Astronomers were able to create a guide that would help scientists detect signs of alien life in exoplanets that orbit dead stars. The guide works by observing exoplanet systems using space telescopes.
When it comes to the search for Earth-like planets, astronomers turn to distant star systems. These systems are often inhabited by a white dwarf, which is the remains of a dead star, and orbiting exoplanets.
Finding Life In Exoplanets
Currently, astronomers try to determine the capability of an exoplanet to support life by analyzing its physical characteristics. Recently, astronomers developed a guide that could tell if alien life exists on an exoplanet. Details of their findings were presented in a study published in The Astrophysical Journal Letters.
They created a spectral field guide that contains models of different atmospheres at different temperatures, which serve as templates for an exoplanet's biosignature. Biosignatures are chemical traces found in an exoplanet's atmosphere. They are usually produced by the presence of life on the planet.
Identifying Exoplanets With Alien Life
To use the guide, astronomers using space telescopes should observe an exoplanet as it crosses in front of a white dwarf or its host star in order to see into its atmosphere. Using the collected data, they can then refer to the guide to check for signs of life.
"We are hoping for and looking for that kind of transit," doctoral candidate in astronomy Thea Kozakis, the lead author of the study, said in a statement. "If we observe a transit of that kind of planet, scientists can find out what is in its atmosphere, refer back to this paper, match it to spectral fingerprints and look for signs of life. Publishing this kind of guide allows observers to know what to look for."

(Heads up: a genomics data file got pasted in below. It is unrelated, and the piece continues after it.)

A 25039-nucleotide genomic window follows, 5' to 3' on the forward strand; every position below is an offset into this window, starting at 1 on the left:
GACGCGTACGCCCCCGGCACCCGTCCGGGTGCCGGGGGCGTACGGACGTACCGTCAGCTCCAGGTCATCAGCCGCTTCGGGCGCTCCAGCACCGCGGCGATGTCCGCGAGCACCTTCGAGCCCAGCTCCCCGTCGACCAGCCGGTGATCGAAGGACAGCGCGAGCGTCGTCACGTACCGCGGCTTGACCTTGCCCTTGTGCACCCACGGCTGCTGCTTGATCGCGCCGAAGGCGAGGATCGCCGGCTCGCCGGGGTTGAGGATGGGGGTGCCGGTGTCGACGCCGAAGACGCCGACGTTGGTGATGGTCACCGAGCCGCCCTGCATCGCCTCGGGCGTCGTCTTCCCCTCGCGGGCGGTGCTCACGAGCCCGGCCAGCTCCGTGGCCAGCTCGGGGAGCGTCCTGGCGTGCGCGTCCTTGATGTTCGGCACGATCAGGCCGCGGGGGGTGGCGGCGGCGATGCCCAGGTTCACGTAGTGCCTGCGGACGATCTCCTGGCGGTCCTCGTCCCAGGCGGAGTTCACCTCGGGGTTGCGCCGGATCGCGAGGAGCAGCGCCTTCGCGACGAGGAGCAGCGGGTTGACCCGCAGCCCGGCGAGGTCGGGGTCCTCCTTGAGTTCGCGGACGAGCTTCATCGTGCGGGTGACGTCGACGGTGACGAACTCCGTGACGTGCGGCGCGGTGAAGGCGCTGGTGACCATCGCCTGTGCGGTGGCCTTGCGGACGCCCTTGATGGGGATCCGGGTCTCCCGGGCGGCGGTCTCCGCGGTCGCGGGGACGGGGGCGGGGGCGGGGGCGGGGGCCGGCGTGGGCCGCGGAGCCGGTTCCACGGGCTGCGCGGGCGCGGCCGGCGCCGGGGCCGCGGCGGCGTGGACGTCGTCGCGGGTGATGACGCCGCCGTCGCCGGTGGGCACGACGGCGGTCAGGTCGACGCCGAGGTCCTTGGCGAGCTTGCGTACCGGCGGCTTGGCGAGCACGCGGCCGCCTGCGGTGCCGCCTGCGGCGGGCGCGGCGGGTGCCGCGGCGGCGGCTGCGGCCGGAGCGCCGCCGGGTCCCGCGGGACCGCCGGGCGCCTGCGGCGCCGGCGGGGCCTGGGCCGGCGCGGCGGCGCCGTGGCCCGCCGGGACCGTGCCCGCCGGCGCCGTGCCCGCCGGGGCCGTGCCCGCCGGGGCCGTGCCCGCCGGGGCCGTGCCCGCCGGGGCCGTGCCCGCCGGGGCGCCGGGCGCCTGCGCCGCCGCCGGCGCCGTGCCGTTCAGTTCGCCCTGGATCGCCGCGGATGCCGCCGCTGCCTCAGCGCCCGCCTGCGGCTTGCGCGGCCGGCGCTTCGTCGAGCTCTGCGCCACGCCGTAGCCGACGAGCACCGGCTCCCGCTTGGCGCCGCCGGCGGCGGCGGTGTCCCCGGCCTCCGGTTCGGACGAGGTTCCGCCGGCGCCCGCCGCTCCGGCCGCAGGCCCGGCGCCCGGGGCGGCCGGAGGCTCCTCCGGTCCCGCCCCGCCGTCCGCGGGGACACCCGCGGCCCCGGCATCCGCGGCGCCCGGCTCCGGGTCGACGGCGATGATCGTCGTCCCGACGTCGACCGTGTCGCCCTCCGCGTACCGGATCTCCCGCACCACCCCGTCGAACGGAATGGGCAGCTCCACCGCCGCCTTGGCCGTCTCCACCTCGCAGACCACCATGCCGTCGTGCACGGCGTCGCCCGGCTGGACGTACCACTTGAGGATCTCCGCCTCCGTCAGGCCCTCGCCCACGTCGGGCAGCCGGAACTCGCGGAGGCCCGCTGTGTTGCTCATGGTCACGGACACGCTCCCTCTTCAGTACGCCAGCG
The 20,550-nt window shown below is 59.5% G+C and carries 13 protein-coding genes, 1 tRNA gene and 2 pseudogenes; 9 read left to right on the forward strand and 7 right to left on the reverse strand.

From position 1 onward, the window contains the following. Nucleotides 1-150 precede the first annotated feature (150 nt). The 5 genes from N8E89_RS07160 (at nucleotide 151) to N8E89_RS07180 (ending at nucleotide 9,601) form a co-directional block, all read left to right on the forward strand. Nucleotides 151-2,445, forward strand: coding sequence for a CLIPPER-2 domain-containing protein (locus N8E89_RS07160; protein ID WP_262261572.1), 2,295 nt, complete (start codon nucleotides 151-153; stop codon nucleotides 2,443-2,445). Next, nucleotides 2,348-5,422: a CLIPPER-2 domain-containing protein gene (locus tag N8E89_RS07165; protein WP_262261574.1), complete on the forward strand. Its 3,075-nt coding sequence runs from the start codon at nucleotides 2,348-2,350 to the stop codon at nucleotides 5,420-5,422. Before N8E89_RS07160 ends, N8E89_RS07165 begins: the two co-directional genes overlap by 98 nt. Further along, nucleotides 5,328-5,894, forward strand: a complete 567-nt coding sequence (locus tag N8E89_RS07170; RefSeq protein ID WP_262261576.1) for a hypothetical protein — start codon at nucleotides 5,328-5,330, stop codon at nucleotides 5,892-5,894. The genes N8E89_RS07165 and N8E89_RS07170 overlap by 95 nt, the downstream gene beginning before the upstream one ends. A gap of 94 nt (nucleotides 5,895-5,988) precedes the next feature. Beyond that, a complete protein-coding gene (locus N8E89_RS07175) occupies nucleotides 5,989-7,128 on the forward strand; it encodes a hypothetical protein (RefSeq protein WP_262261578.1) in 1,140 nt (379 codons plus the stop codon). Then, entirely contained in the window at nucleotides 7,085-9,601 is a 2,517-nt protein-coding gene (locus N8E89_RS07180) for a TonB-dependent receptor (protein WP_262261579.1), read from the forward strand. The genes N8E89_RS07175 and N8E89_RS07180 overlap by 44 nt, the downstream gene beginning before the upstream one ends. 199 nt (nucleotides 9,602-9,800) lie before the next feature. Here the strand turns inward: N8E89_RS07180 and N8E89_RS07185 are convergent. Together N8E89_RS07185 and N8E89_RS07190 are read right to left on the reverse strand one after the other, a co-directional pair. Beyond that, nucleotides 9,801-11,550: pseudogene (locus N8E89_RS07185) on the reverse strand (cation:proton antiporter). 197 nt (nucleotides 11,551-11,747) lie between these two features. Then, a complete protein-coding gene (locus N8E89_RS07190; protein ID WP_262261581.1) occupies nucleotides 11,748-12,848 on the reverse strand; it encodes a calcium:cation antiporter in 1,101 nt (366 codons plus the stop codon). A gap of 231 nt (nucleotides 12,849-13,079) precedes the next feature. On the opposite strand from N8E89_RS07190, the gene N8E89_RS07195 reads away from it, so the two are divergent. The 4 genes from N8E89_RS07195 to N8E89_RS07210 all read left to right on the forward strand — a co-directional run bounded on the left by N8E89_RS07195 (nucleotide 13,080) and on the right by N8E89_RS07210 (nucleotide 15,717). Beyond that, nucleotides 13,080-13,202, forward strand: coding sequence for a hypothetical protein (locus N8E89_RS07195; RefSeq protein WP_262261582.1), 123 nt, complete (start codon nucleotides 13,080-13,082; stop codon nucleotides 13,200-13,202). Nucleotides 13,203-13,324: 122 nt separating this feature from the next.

Studying The Evolution Of Alien Life
Through the guide, astronomers are hoping to identify certain spectral biosignatures in a planet's atmosphere such as methane and nitrous oxide. As noted by the astronomers, these kinds of chemicals would indicate that life is thriving on the exoplanet. Once this discovery has been made, they could then focus on studying how life was affected by the death of the host star as it turned into a white dwarf.
"If we would find signs of life on planets orbiting under the light of long-dead stars, the next intriguing question would be whether life survived the star's death or started all over again—a second genesis, if you will," the study's co-author Lisa Kaltenegger said.